2/17/19 – With the rise of #JimCrow, segregation saw itself permeate many aspects of America’s different identities. The military has been an identity America has wrestled with. It has seen itself woven into the fabric of the country from day one and is largely its own culture in that respect. America’s military is seen as a symbol of pride, freedom, and toughness, but a hypocrisy as well. #Freedom is subjective – what is freedom to one can be seen as suppression and exclusion to another. Fighting for freedom is a curious concept given not all those fighting have the same liberties. One has put aside their own conflicts in order to think of the greater good. This sacrifice was given in hopes that their initial conflicts be remedied but for those returning from #WWI saw they only upset the social order and would have to continue the fight for their own freedom. . #WorldWarI put the United States in an odd position socially. It was still recovering from its own war and was handling its race issues. Regiments were segregated and most all-Black regiments were relegated to smaller or undesirable jobs. There were no Black pilots in America’s forces. #EugeneBullard was the only Black pilot (@geeranby did a great piece on this!) in the war. With the South heavily restricting jobs for Black Americans, the was a mass exodus to the North in hopes for better opportunities (#TheGreatMigration). The military was an option for Black people to at least fight for the country that was still trying to figure out how to handle their freedom. . When we look at how integrated the military is today in contrast to where it was 100 years ago we see how far it has come, but we are well aware it is not free from criticism. The military is a source of pride and even an identity for some but it requires one to be aware of the dual identities the military posed. #BlackHistoryMonth #USMilitary #Patriot #Patriotism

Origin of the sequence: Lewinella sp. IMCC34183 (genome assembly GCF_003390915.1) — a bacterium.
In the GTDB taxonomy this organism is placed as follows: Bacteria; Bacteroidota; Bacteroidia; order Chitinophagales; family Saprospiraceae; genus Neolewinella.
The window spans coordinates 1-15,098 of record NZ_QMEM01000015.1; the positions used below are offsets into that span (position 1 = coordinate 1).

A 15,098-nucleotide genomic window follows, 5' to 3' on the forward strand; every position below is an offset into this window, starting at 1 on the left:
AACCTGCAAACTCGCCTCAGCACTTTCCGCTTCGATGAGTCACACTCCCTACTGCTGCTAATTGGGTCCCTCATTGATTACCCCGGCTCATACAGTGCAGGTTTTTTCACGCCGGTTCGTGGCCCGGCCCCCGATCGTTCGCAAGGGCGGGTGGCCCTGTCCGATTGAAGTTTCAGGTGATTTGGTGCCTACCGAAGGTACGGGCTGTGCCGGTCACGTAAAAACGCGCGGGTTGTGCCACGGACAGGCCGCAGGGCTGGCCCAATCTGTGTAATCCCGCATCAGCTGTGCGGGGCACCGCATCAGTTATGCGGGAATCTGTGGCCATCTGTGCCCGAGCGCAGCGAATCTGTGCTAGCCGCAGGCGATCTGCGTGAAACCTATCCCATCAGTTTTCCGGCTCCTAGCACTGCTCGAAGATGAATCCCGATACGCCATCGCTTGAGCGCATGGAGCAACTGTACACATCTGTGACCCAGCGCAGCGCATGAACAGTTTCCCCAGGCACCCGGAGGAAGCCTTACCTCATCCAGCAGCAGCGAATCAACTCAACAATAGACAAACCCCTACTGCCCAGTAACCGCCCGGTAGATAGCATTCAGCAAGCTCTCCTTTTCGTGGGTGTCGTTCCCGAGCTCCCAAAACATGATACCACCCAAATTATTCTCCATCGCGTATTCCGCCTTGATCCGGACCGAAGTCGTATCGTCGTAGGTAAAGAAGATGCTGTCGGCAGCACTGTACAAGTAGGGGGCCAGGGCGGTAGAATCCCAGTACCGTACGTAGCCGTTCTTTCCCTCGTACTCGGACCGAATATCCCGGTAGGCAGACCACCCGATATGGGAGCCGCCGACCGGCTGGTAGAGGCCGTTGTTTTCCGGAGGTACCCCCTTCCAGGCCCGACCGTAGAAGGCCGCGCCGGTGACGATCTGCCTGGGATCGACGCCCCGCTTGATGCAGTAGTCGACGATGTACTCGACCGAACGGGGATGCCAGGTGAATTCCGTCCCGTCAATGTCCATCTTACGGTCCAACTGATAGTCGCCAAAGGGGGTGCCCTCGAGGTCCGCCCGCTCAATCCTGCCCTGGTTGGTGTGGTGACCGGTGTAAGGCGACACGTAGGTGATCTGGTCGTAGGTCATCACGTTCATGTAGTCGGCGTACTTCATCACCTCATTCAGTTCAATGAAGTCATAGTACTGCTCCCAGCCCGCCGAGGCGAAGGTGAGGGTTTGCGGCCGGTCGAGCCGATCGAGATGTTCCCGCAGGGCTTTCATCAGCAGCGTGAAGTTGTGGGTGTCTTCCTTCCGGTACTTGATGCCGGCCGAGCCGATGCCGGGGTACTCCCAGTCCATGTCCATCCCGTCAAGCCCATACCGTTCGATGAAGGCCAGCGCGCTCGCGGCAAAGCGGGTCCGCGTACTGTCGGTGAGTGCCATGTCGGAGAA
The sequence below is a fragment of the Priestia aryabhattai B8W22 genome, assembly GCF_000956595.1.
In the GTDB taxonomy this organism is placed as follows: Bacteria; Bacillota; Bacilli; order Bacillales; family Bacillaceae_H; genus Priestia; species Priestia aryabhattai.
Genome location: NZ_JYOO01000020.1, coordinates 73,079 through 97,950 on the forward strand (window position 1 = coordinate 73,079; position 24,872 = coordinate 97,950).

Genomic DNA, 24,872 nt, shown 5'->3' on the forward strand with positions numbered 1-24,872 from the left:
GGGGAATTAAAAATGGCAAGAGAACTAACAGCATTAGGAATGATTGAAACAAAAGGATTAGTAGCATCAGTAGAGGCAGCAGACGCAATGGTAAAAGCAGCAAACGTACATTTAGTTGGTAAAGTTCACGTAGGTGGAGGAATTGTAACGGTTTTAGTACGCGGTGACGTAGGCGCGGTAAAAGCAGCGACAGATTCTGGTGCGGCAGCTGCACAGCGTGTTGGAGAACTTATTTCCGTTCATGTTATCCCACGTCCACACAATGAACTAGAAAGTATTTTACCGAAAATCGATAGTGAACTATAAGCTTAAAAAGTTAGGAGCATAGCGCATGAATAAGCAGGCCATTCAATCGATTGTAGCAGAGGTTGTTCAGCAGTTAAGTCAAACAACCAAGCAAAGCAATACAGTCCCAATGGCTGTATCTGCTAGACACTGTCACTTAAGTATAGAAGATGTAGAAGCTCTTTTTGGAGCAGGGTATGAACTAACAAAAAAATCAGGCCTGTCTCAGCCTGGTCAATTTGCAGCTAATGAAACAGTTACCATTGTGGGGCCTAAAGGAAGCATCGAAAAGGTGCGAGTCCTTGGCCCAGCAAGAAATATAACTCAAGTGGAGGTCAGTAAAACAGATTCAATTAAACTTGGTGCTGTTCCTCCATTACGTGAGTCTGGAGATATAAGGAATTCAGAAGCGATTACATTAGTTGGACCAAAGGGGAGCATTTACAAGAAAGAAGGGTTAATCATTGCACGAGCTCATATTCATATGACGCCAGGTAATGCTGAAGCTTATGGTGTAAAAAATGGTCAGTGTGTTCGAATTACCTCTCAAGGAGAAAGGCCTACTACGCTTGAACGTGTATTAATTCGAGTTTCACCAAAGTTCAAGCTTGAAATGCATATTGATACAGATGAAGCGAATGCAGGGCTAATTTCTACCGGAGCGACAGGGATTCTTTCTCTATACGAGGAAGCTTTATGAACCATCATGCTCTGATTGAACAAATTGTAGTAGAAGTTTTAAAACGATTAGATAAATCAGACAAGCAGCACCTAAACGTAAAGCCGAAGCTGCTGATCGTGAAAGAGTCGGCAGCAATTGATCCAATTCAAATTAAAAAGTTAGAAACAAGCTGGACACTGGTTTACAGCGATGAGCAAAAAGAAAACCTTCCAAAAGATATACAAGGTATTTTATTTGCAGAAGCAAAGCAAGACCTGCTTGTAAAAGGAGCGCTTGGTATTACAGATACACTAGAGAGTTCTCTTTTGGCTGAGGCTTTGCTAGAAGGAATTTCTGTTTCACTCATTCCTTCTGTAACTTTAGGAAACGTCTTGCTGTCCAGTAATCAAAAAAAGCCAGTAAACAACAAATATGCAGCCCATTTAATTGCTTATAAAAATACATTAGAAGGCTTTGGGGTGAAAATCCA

2/18/19 – For this #PresidentsDay let’s examine the parties as they relate to Black History. It’s been a hot topic but a controversial one because of the potential devisive rhetoric surrounding a predominantly two-party system we work with here in America. The #UsVsThem mentality leaves little room for movement across different political issues but we’re going to lean into the discomfort and hopefully walk away with a better understanding of our political situation. . The #Democrats and #Republicans weren’t always the parties from day one. #Federalists, #Whigs, #FreeSoil and even a #DemocratRepublican party existed. #StatesRights, #Taxation, #Slavery, #Government, and #CivilRights were a few of the topics that split the parties. Slavery and Civil Rights were responsible for at least 2 of the political realignments that happened in American History (Civil War and Civil Rights). With the realignment that happened in the 1960s, Civil Rights were at the center of the #SouthernStrategy with the goal to appeal to the #racism of the South against Blacks – with the reversal of #JimCrow laws saw racial tensions begin to deepen further. Safety, security, and protection became the rhetoric used in the late 60s by the new Republicans to discuss racial topics and states rights. This rhetoric sees itself very present in today’s political culture. . There seems to be evidence of another alignment happening within the past 10 years as #Obama‘s election as proof of a #PostRacial society but seeing the election of #Trump as the reversal of that very statement. It is too early to tell the effects of the election of these two presidents but we are already seeing impact of #SocialMedia‘s impact on perception. The Southern Strategy is an excellent example of how important race has been in American politics and how long its effects can be felt. #BlackHistoryMonth